Then she meets Drake, another freshman who just moved from NYC to live with his grandmother in Hershey, PA. They become friends and Drake reveals his own secret, one he had been too terrified to tell anyone before. But even their friendship cannot protect them from the cruelty of others and Celia and Drake both become targets for bullying as their world spirals out of control. They must take drastic measures to try to regain control in their fragile lives.
This novel illuminates the way that feelings of alienation and estrangement can consume you during those early teen years. With poignancy, humor, and compassion, Karen Finneyfrock forces readers to consider the role that we (teachers, parents, mentors, other teens) all play in helping teens become who they are and helping them find their way in the world.
Translation for Teen Readers and the Classroom: This book is excellent for students who are struggling to find friends and who feel alone. It's also good for students who are experiencing the separation of their parents. Additionally, students struggling with their sexuality and with the prospect of "coming out" to their friends and family will benefit from the honesty in this novel. While some districts may disapprove of classroom teaching of this novel because of the controversial issues such as homosexuality and suicide, the novel enables students to take a hard look at the impact of bullying. Finneyfrock reveals the power that words have to harm and to heal, and she shines a light on the reasons behind some of the seemingly irrational behaviors of teenagers. She unveils her characters' deepest secrets with compassion and tenderness while simultaneously showing how frightening it can be to admit vulnerability.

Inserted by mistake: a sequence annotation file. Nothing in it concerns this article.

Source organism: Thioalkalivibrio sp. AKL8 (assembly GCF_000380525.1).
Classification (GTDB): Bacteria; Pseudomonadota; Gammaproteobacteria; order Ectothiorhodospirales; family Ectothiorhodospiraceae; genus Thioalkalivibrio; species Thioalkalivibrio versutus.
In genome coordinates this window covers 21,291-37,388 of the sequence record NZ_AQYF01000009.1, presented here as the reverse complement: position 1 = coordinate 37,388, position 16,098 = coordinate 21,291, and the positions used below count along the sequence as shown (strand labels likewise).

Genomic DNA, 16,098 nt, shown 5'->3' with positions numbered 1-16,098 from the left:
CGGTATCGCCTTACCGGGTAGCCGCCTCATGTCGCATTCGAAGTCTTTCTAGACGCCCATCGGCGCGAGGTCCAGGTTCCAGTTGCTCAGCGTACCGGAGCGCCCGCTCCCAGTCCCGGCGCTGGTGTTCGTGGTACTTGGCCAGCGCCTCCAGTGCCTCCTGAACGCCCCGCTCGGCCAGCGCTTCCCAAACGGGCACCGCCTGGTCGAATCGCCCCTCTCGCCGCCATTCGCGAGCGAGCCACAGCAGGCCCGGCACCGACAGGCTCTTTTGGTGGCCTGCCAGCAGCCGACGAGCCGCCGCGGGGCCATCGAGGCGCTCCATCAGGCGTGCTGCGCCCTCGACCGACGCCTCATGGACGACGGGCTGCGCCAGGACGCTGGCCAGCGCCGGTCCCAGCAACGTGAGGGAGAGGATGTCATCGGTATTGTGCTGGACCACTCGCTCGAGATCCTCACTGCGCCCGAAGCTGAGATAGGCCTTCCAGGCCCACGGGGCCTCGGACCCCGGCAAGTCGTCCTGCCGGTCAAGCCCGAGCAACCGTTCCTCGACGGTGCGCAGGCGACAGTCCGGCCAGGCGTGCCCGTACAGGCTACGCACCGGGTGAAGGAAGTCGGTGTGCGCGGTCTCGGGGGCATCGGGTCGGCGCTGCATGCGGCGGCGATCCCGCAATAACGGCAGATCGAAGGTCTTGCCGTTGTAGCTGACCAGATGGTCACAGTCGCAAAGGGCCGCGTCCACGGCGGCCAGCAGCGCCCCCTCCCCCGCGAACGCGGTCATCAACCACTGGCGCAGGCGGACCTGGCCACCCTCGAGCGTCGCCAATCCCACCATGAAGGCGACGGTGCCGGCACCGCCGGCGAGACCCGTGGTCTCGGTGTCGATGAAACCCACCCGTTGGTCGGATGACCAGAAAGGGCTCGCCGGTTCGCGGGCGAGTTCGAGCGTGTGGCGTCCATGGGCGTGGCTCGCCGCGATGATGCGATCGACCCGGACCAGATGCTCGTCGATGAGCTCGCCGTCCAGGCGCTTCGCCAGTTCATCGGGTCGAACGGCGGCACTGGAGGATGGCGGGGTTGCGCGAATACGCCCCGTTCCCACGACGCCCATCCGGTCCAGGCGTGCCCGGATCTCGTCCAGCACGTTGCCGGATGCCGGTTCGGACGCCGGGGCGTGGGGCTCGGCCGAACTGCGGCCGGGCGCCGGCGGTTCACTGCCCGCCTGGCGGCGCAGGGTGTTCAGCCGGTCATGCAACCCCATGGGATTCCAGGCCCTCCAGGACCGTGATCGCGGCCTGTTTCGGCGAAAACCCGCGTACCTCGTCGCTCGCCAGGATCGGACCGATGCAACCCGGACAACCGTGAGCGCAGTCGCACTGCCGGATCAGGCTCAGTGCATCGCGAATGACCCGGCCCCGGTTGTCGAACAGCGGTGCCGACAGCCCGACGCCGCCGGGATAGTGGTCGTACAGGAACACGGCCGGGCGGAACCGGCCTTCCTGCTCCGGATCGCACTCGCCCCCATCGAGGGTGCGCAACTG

Classroom Project Idea: Celia learns much about herself, the world, and her future during her ninth grade year. Drawing on this narrative focus, I am having my freshmen students write a final project that will be advice to the incoming ninth graders. In addition to the writing piece, I will let them make signs and posters. We'll post their tips and ideas around the room so that it's the first thing that the incoming freshmen will see. Perhaps the words of their more experienced classmates will help ease them into the realm of high school, making them feel a little more comfortable and a little less afraid.
“There are those who tell me that I survived in order to write this text. I am not convinced. I don’t know how I survived; I was weak, rather shy; I did nothing to save myself. A miracle? Certainly not. If heaven could or would perform a miracle for me, why not for others more deserving than myself? It was nothing more than chance. However, having survived, I needed to give some meaning to my survival. Was it to protect the meaning that I set to paper an experience in which nothing made any sense?” ~Elie Wiesel, Preface to the new translation of Night
It’s a rainy Sunday afternoon, and I’m running low on imagination… which reminds me of the inspiring speech by Julia Alvarez that I attended this week. I’ve been teaching Night at school, the Holocaust account written by Elie Wiesel. While these two events might seem unrelated, Julia Alvarez’s words helped to illuminate the task of making the Night unit meaningful and effective for my students.
Night has proven to be a challenging text for me because while I feel strongly about the issues of discrimination and the power of personal strength to rise up against oppression, I want studying the text to be more than exoticism of the Other and fascination with a story riddled with senseless cruelty and endless violence. The students love the text, but to a certain extent, they feel comfortable exploring the cruelty of the Nazi regime and the injustice of the Holocaust. They know it was wrong; they feel assured that they would have spoken out and taken action if they had been there. I want the reading of the text to go beyond them acknowledging the horrible atrocity (though there is certainly value in bearing witness to the suffering and deaths of so many millions). It is my hope that they will begin to realize the biases and intolerance in their own world and that they will take steps toward addressing those injustices.